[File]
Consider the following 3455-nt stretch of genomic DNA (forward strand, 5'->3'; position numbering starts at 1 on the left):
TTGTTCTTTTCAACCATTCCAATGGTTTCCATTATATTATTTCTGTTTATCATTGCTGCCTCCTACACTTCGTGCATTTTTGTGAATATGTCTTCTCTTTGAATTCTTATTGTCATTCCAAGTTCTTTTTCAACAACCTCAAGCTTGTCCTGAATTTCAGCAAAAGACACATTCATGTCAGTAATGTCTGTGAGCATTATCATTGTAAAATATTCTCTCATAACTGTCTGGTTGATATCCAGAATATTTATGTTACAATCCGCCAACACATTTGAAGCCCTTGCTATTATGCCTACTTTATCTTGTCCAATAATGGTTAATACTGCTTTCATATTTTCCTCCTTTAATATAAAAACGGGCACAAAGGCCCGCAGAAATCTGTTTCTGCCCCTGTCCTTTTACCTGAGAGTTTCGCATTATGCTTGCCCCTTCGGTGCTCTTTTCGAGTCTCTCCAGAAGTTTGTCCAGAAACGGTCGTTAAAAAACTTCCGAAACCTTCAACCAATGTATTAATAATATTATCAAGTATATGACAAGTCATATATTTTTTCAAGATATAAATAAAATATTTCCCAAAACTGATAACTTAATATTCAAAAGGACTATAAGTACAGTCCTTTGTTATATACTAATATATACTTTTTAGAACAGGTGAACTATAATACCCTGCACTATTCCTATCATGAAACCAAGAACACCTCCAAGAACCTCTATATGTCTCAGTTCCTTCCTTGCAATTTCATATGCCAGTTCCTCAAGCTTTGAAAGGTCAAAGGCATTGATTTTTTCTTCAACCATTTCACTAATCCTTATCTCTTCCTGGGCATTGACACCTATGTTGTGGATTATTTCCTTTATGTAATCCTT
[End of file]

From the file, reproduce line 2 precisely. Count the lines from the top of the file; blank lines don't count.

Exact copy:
TTGTTCTTTTCAACCATTCCAATGGTTTCCATTATATTATTTCTGTTTATCATTGCTGCCTCCTACACTTCGTGCATTTTTGTGAATATGTCTTCTCTTTGAATTCTTATTGTCATTCCAAGTTCTTTTTCAACAACCTCAAGCTTGTCCTGAATTTCAGCAAAAGACACATTCATGTCAGTAATGTCTGTGAGCATTATCATTGTAAAATATTCTCTCATAACTGTCTGGTTGATATCCAGAATATTTATGTTACAATCCGCCAACACATTTGAAGCCCTTGCTATTATGCCTACTTTATCTTGTCCAATAATGGTTAATACTGCTTTCATATTTTCCTCCTTTAATATAAAAACGGGCACAAAGGCCCGCAGAAATCTGTTTCTGCCCCTGTCCTTTTACCTGAGAGTTTCGCATTATGCTTGCCCCTTCGGTGCTCTTTTCGAGTCTCTCCAGAAGTTTGTCCAGAAACGGTCGTTAAAAAACTTCCGAAACCTTCAACCAATGTATTAATAATATTATCAAGTATATGACAAGTCATATATTTTTTCAAGATATAAATAAAATATTTCCCAAAACTGATAACTTAATATTCAAAAGGACTATAAGTACAGTCCTTTGTTATATACTAATATATACTTTTTAGAACAGGTGAACTATAATACCCTGCACTATTCCTATCATGAAACCAAGAACACCTCCAAGAACCTCTATATGTCTCAGTTCCTTCCTTGCAATTTCATATGCCAGTTCCTCAAGCTTTGAAAGGTCAAAGGCATTGATTTTTTCTTCAACCATTTCACTAATCCTTATCTCTTCCTGGGCATTGACACCTATGTTGTGGATTATTTCCTTTATGTAATCCTT